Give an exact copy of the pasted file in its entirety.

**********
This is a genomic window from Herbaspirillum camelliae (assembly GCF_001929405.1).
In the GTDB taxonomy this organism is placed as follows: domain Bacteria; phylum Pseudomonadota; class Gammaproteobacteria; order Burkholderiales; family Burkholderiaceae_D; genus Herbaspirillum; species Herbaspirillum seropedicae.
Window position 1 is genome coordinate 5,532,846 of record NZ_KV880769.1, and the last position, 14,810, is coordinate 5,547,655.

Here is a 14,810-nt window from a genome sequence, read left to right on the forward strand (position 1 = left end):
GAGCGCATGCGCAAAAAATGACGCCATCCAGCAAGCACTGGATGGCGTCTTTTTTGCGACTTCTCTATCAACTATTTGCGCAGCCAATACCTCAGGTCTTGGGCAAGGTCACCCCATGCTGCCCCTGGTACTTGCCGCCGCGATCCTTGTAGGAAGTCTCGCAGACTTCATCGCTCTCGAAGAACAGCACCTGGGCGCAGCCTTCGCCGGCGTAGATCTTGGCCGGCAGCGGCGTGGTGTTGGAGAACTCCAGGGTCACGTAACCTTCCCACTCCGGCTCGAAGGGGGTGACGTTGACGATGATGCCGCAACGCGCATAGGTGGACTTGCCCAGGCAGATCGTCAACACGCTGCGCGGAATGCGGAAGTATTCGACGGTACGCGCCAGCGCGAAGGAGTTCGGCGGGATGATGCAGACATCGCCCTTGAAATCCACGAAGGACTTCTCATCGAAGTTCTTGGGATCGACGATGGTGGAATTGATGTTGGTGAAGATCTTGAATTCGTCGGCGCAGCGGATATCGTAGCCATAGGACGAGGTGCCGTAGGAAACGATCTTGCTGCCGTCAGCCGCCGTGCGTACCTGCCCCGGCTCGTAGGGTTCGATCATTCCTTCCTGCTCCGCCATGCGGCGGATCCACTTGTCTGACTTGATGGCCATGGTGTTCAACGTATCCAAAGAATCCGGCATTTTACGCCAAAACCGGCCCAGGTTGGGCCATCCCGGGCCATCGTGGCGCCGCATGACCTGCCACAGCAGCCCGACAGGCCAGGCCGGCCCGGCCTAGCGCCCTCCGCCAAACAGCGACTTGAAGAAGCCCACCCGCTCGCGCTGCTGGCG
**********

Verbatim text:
This is a genomic window from Herbaspirillum camelliae (assembly GCF_001929405.1).
In the GTDB taxonomy this organism is placed as follows: domain Bacteria; phylum Pseudomonadota; class Gammaproteobacteria; order Burkholderiales; family Burkholderiaceae_D; genus Herbaspirillum; species Herbaspirillum seropedicae.
Window position 1 is genome coordinate 5,532,846 of record NZ_KV880769.1, and the last position, 14,810, is coordinate 5,547,655.

Here is a 14,810-nt window from a genome sequence, read left to right on the forward strand (position 1 = left end):
GAGCGCATGCGCAAAAAATGACGCCATCCAGCAAGCACTGGATGGCGTCTTTTTTGCGACTTCTCTATCAACTATTTGCGCAGCCAATACCTCAGGTCTTGGGCAAGGTCACCCCATGCTGCCCCTGGTACTTGCCGCCGCGATCCTTGTAGGAAGTCTCGCAGACTTCATCGCTCTCGAAGAACAGCACCTGGGCGCAGCCTTCGCCGGCGTAGATCTTGGCCGGCAGCGGCGTGGTGTTGGAGAACTCCAGGGTCACGTAACCTTCCCACTCCGGCTCGAAGGGGGTGACGTTGACGATGATGCCGCAACGCGCATAGGTGGACTTGCCCAGGCAGATCGTCAACACGCTGCGCGGAATGCGGAAGTATTCGACGGTACGCGCCAGCGCGAAGGAGTTCGGCGGGATGATGCAGACATCGCCCTTGAAATCCACGAAGGACTTCTCATCGAAGTTCTTGGGATCGACGATGGTGGAATTGATGTTGGTGAAGATCTTGAATTCGTCGGCGCAGCGGATATCGTAGCCATAGGACGAGGTGCCGTAGGAAACGATCTTGCTGCCGTCAGCCGCCGTGCGTACCTGCCCCGGCTCGTAGGGTTCGATCATTCCTTCCTGCTCCGCCATGCGGCGGATCCACTTGTCTGACTTGATGGCCATGGTGTTCAACGTATCCAAAGAATCCGGCATTTTACGCCAAAACCGGCCCAGGTTGGGCCATCCCGGGCCATCGTGGCGCCGCATGACCTGCCACAGCAGCCCGACAGGCCAGGCCGGCCCGGCCTAGCGCCCTCCGCCAAACAGCGACTTGAAGAAGCCCACCCGCTCGCGCTGCTGGCG